Shooting on the Move

hoatzin with WMAfter a few years of bird photography, I have learned that my greatest joy and satisfaction comes from the challenge of capturing those fleeting moments that I see my ‘prey’.  When I am walking or hiking I will usually have my big lens and body attached to the Jobu Jr Gimbal head that is subsequently mounted on a monopod.  I will carry that combo on my shoulder and also have another body and lens combo attached to a Rapid Strap for those times that a subject is close.  For this trip to Peru and the excursion into the Amazon, I packed a travel tripod since there were weight restrictions on practically every conveyance we were on, the aircraft, the trains and even the canoes on Lake Sandoval.  In terms of bird photography, being on this trip provided an even bigger challenge since there would be no do-overs, only brief moments of opportunity and I wasn’t the only one on the trip.  All things considered, I am very pleased with the number of keepers I did get in the Amazon on Lake Sandoval and at the lodge.  In the following galleries you will see the amazing diversity of the Lake Sandoval area that I was able to capture in the two days we were there, in addition to what has already been posted.

We had three tours of Lake Sandoval, one in the early morning during which we saw the Giant River Otters and two at dusk.  The first gallery of images is of birds we saw in the early morning that frequented the lake shore.  I have attached some descriptive notes along with the images in this thumbnail gallery, just click on any of the thumbnails to get started.

Gray-necked Wood-RailCocoi HeronThe beautiful Agami HeronAgami Heron 2Rufescent Tiger HeronStriated HeronStriated HeronSilvered AntbirdBand-tailed AntbirdGreater AniHoatzin 1Hoatzin 2Hoatzin closeupFlock of HoatzinsRed-capped CardinalGreen KingfisherRinged Kingfisher 1Ringed Kingfisher 2Ringed Kingfisher 3Ringed Kingfisher 4

During our downtime in between tours and meals, we had full access to the lodge grounds.  I usually setup for Hummingbirds at a flowering bush hoping to capture those fast moving jewels as they moved amongst the blossoms.  I have found that it is always quite productive to stay in one place and patiently wait for visitors.  At the Sandoval Lake Lodge, I was able to see the following birds simply by waiting.

Fork-tailed Woodnymph 1Fork-tailed Woodnymph 2Blue-crowned Motmot 1Blue-crowned Motmot 2Golden-bellied EuphoniaReddish Hermit 1Reddish Hermit 2Reddish Hermit 3Silver-beaked Tanager 1Silver-beaked Tanager 2Silver-beaked Tanager 3White-chinned Sapphire 1White-chinned Sapphire 2White-chinned Sapphire 3White-shouldered Tanager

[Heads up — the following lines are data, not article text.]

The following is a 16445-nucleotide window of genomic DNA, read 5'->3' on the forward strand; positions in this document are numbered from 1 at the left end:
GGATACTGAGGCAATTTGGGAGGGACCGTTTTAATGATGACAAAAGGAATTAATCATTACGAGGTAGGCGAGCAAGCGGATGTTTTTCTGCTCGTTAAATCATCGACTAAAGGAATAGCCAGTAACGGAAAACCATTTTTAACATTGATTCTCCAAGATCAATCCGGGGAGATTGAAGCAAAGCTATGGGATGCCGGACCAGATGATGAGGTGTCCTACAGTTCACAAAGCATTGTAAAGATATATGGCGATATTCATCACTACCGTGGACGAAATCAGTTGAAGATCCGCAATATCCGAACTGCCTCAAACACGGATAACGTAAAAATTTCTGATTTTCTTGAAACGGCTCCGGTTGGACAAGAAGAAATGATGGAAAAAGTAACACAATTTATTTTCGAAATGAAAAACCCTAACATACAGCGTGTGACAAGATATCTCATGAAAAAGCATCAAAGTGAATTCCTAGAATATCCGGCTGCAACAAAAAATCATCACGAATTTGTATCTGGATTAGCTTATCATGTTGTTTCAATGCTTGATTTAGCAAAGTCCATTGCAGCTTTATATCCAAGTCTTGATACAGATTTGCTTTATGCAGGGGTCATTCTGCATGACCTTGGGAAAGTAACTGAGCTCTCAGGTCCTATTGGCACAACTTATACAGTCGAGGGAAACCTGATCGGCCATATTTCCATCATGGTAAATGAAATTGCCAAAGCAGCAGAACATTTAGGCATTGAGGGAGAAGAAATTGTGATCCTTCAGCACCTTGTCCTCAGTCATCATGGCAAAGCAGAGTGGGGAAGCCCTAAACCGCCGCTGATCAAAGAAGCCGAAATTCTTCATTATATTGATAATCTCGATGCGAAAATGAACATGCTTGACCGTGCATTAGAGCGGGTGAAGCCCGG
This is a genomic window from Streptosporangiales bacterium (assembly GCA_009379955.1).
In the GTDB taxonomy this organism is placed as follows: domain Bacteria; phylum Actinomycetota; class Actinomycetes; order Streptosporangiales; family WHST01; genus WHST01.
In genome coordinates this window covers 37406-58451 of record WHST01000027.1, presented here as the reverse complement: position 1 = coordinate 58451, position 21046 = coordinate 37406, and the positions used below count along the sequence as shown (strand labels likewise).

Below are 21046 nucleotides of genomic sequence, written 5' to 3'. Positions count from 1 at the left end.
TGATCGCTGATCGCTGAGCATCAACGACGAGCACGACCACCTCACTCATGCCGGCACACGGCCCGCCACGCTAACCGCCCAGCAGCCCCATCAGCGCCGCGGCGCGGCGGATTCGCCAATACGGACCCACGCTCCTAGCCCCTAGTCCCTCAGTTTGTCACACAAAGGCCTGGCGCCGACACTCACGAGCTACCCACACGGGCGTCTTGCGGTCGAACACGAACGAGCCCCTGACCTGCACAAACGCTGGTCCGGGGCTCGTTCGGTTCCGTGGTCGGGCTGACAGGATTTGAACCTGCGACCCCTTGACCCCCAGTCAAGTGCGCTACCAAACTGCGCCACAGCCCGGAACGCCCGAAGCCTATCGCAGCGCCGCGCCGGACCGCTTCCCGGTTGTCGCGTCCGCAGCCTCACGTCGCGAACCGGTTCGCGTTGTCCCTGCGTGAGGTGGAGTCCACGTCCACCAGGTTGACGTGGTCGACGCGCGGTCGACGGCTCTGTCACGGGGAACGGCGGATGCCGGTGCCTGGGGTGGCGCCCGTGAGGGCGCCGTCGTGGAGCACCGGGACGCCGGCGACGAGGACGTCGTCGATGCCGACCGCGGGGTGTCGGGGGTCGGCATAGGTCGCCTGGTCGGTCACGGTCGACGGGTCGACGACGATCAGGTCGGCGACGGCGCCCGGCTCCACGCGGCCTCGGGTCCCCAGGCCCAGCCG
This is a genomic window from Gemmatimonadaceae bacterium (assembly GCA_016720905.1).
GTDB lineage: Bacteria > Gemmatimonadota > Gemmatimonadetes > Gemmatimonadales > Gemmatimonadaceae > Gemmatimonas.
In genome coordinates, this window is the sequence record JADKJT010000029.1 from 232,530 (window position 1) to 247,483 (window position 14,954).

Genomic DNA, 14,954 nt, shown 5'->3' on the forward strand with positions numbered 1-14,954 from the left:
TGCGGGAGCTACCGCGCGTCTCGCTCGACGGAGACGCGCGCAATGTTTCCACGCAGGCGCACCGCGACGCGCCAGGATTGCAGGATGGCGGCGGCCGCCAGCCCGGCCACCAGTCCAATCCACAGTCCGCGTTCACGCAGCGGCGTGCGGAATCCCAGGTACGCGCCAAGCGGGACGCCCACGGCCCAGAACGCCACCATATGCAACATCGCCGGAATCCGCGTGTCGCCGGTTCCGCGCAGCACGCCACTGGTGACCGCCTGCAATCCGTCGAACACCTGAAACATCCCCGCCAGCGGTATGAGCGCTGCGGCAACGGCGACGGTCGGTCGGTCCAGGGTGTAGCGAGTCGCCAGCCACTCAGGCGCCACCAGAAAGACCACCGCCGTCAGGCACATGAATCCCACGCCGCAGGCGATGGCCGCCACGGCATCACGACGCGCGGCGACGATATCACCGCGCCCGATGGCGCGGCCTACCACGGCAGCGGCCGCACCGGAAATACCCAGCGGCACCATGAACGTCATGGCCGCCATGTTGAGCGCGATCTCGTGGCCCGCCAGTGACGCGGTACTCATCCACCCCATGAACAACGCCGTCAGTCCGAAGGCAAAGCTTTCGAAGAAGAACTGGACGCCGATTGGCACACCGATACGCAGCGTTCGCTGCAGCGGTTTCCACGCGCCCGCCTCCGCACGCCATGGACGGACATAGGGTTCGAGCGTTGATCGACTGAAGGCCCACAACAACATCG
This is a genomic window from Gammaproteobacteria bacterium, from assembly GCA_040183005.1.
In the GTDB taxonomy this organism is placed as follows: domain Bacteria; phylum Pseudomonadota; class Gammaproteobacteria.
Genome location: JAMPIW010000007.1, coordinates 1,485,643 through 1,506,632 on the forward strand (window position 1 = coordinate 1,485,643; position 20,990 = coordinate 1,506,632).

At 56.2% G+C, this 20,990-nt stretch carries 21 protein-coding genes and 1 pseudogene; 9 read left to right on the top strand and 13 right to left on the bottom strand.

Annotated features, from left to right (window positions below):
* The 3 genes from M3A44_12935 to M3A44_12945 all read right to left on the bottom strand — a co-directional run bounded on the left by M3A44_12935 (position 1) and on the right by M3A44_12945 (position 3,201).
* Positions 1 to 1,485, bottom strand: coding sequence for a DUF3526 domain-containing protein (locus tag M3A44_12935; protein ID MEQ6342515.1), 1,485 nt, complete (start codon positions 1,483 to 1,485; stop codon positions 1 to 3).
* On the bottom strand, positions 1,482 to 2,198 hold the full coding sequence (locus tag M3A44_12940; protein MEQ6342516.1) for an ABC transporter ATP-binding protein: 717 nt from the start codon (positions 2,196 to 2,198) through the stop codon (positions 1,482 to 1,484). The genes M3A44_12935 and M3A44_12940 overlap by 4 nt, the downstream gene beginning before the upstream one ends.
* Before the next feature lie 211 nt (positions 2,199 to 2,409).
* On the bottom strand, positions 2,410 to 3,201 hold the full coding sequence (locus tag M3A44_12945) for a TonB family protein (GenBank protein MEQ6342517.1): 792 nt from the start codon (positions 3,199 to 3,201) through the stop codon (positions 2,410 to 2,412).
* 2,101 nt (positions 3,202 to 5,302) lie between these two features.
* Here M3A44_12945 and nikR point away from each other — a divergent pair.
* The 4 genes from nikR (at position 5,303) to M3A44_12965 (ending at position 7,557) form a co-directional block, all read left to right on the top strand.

The next gallery contains a variety of wildlife images that I was able to capture during our walks and tours including the Common Agouti and the Amazon Racerunner that were easily found around the lodge.  The hornet nest is significant because I was stung along with 2 others as we navigated a trail.  The Pinktoe Tarantula, the rare Peanut-headed Lanternfly and the nocturnal Boat-billed Heron were discovered on one of our night hikes by our guide, Oscar, who seemed to have night vision.  The Peruvian Night Monkey is one of the least known and possibly rarest Neotropical primates.  It is listed as vulnerable by the International Union for Conservation of Nature and endangered under Peruvian Law.

Common Agouti and fliesAmazon Racerunner 1Amazon Racerunner 2Amazon Racerunner 3Hornet NestPinktoe TarantulaPeanut-headed LanternflyAnteaterBoat-billed HeronPeruvian Night Monkey 1Peruvian Night Monkey 2

And finally to end this recording breaking post, I offer up two views of Lake Sandoval.  The first image shows the palm-rimmed calm waters at dusk and the second is a beautiful sunset.

Palm tree reflectionSunset at Lake Sandoval

The next post will be on the Sacred Valley.  See you in a couple of weeks!

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  1. Scott Martin December 21, 2013 at 10:03 am #

    This certainly is a record breaking post Arni as it contains more spectacular images and rich variety of wildlife than I’ve ever seen. There are so many superb pics that its impossible to pick a favourite however a couple of the Herons with their reflections would be right up at the top.

    • Arni December 21, 2013 at 2:42 pm #

      Thank you Scott! As I was going through my images, I was contemplating how best to display the variety that we saw and it didn’t seem quite right to have more than 1 post. I am experimenting with the new thumbnail option and it seems to be the perfect way to display a large number of images such as in this post. As for my favourite, you know I am partial to Kingfishers and it was quite an experience trying to give equal time to the Kingfishers and the Giant River Otters.